Tutto come previsto…
China plans to boost its official defence budget by 11.2 per cent this year as Beijing is balancing the modernisation of its armed forces against the need to keep military spending in line with economic development.
Defence expenditure is budgeted to rise to Rmb670.247bn ($110bn) in 2012, Li Zhaoxing, spokesman of the National People’s Congress, told reporters a day before China’s rubber stamp parliament opens to hear premier Wen Jiabao’s budget report.
The rate of increase is slightly lower than last year’s 12.7 per cent but in line with the growth trajectory over the past two decades. China has reported double-digit increases in official military spending for each year since 1989 except for 2009, when the announced growth rate dropped to 7.5 per cent.
Beijing says it is committed to keeping military spending in line with the overall pace of economic development.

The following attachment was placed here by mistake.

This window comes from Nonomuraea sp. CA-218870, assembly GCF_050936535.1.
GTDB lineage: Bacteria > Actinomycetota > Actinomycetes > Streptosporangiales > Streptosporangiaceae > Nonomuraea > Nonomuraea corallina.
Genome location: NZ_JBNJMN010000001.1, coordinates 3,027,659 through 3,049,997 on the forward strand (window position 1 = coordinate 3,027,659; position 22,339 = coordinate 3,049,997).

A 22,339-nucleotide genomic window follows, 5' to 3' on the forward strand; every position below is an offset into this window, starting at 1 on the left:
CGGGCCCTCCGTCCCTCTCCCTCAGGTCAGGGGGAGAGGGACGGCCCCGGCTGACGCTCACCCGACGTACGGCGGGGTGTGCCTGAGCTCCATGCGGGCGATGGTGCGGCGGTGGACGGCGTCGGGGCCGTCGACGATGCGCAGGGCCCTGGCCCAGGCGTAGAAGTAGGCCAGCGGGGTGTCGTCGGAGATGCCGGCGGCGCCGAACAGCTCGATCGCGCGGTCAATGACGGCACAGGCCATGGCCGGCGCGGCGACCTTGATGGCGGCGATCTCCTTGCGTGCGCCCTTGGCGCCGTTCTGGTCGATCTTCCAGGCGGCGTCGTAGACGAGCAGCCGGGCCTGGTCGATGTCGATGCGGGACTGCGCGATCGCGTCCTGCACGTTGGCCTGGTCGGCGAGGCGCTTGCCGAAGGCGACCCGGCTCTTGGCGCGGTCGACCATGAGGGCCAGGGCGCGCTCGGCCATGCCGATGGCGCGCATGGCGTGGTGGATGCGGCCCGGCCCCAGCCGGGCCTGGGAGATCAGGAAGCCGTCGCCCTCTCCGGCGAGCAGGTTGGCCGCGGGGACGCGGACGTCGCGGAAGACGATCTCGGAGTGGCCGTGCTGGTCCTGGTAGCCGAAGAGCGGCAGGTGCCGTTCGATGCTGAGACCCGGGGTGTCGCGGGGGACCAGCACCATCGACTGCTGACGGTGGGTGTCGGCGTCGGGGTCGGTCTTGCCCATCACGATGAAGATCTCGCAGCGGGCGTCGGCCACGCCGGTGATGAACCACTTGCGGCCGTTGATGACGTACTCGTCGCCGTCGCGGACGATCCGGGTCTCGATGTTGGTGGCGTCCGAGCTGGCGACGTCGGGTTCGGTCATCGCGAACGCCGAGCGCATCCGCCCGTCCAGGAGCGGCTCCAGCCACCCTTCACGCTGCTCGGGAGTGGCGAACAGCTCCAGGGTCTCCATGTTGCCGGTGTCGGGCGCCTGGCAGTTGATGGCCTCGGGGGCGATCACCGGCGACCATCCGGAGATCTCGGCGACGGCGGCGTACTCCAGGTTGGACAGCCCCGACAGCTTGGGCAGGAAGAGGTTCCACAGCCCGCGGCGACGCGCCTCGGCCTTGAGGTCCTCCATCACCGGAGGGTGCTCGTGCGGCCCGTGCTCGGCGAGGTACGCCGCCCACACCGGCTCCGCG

Foreign analysts agree that Beijing’s official defence budget does not represent the full amount China spends on the military, but most external estimates still assume that the overall growth trajectory of military spending is in line with the announced figure.
Fonte: Financial Times
The Pentagon estimated China’s real total military outlays in 2010 were over $160 billion, which would easily make it the world’s second-biggest defense spender after the United States.
(…) But China’s military modernization should be kept in perspective, said Michael Beckley, a research fellow at Harvard University’s Belfer Center, who has studied the strength of China and the United States.
“There’s no doubt China’s new hardware has important symbolic value and, at least in the case of the ASBM, important coercive value – the U.S. navy has to think twice now before getting too close to China’s shores,” Beckley said in emailed comments, referring to China’s anti-ship ballistic missile.
“But the PLA’s progress needs to be viewed in the context of China’s low level of economic development,” he added.
“China’s economic weaknesses constrain its ability to produce cohesive military systems that link weapons and soldiers to sensors, satellites and command centers.”